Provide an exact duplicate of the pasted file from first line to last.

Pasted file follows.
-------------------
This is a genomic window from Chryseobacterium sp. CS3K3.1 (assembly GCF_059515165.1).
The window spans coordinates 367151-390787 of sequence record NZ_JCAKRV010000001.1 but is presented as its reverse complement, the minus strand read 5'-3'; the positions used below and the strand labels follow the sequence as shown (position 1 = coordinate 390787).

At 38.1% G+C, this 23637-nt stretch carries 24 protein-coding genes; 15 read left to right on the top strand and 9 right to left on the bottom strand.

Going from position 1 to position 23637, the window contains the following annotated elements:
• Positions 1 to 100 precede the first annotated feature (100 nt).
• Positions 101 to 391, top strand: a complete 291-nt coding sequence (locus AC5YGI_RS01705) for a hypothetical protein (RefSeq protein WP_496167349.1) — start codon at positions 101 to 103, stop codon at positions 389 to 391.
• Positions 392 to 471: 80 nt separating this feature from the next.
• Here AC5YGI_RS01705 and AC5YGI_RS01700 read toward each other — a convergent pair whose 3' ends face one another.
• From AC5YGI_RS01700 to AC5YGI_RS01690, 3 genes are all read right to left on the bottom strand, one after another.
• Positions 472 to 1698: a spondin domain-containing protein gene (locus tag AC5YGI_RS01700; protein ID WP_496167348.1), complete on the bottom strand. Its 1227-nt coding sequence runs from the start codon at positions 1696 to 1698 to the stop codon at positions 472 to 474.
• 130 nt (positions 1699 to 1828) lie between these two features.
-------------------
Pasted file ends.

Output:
This is a genomic window from Chryseobacterium sp. CS3K3.1 (assembly GCF_059515165.1).
The window spans coordinates 367151-390787 of sequence record NZ_JCAKRV010000001.1 but is presented as its reverse complement, the minus strand read 5'-3'; the positions used below and the strand labels follow the sequence as shown (position 1 = coordinate 390787).

At 38.1% G+C, this 23637-nt stretch carries 24 protein-coding genes; 15 read left to right on the top strand and 9 right to left on the bottom strand.

Going from position 1 to position 23637, the window contains the following annotated elements:
• Positions 1 to 100 precede the first annotated feature (100 nt).
• Positions 101 to 391, top strand: a complete 291-nt coding sequence (locus AC5YGI_RS01705) for a hypothetical protein (RefSeq protein WP_496167349.1) — start codon at positions 101 to 103, stop codon at positions 389 to 391.
• Positions 392 to 471: 80 nt separating this feature from the next.
• Here AC5YGI_RS01705 and AC5YGI_RS01700 read toward each other — a convergent pair whose 3' ends face one another.
• From AC5YGI_RS01700 to AC5YGI_RS01690, 3 genes are all read right to left on the bottom strand, one after another.
• Positions 472 to 1698: a spondin domain-containing protein gene (locus tag AC5YGI_RS01700; protein ID WP_496167348.1), complete on the bottom strand. Its 1227-nt coding sequence runs from the start codon at positions 1696 to 1698 to the stop codon at positions 472 to 474.
• 130 nt (positions 1699 to 1828) lie between these two features.